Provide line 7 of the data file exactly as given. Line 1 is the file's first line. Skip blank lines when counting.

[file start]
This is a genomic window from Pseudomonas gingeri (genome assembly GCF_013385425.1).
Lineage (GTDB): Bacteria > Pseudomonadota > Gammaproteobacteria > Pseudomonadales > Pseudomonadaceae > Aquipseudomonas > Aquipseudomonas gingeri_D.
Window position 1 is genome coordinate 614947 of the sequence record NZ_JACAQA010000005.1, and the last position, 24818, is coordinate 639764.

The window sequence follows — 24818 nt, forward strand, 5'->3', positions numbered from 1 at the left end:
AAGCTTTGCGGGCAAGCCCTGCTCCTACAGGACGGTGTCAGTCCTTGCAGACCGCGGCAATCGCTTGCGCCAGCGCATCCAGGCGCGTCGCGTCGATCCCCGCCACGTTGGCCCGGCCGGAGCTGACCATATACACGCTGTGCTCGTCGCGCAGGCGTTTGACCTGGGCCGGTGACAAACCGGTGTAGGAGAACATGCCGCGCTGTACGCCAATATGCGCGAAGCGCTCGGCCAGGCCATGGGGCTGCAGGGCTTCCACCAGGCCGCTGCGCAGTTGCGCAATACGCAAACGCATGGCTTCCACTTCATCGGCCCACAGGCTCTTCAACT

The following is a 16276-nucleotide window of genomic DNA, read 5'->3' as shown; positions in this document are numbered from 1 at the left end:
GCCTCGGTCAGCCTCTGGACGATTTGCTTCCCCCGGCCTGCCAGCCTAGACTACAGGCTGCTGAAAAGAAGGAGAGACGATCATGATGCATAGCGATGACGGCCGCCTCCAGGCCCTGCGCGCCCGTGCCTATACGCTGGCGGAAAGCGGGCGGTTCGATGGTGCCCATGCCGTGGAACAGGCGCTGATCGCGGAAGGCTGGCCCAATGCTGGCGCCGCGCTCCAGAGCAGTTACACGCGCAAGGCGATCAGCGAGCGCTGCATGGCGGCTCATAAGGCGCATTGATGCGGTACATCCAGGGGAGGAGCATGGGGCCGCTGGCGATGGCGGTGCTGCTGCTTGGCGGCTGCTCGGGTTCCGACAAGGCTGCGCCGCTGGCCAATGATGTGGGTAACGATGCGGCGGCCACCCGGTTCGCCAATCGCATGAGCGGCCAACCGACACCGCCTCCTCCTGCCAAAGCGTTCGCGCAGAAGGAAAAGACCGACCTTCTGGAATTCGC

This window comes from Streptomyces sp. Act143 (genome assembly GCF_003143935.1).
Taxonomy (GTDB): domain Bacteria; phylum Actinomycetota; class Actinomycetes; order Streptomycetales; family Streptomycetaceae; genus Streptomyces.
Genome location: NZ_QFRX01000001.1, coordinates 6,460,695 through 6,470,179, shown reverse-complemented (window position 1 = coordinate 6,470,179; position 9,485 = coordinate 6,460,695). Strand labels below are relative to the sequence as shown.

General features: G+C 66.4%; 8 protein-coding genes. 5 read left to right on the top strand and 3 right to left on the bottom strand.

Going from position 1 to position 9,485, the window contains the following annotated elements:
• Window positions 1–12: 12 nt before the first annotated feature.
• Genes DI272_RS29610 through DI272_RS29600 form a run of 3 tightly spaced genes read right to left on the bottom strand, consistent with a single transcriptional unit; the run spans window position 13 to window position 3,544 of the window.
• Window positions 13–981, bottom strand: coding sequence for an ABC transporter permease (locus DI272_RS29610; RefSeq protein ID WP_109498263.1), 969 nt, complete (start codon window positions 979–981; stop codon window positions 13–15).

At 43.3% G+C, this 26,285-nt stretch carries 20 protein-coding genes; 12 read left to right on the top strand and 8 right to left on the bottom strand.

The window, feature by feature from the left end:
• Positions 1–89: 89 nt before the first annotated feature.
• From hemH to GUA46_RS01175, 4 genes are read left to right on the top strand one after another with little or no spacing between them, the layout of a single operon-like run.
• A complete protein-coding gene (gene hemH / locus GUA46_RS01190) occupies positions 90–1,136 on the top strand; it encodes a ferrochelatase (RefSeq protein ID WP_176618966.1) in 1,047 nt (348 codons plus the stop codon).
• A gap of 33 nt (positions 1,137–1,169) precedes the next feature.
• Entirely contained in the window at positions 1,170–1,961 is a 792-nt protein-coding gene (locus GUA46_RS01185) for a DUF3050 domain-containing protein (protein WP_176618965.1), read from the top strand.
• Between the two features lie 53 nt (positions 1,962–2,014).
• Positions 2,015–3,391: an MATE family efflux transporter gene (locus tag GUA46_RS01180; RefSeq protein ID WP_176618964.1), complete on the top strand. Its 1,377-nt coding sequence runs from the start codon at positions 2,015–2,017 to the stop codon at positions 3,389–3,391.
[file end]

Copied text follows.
GCCTCGGTCAGCCTCTGGACGATTTGCTTCCCCCGGCCTGCCAGCCTAGACTACAGGCTGCTGAAAAGAAGGAGAGACGATCATGATGCATAGCGATGACGGCCGCCTCCAGGCCCTGCGCGCCCGTGCCTATACGCTGGCGGAAAGCGGGCGGTTCGATGGTGCCCATGCCGTGGAACAGGCGCTGATCGCGGAAGGCTGGCCCAATGCTGGCGCCGCGCTCCAGAGCAGTTACACGCGCAAGGCGATCAGCGAGCGCTGCATGGCGGCTCATAAGGCGCATTGATGCGGTACATCCAGGGGAGGAGCATGGGGCCGCTGGCGATGGCGGTGCTGCTGCTTGGCGGCTGCTCGGGTTCCGACAAGGCTGCGCCGCTGGCCAATGATGTGGGTAACGATGCGGCGGCCACCCGGTTCGCCAATCGCATGAGCGGCCAACCGACACCGCCTCCTCCTGCCAAAGCGTTCGCGCAGAAGGAAAAGACCGACCTTCTGGAATTCGC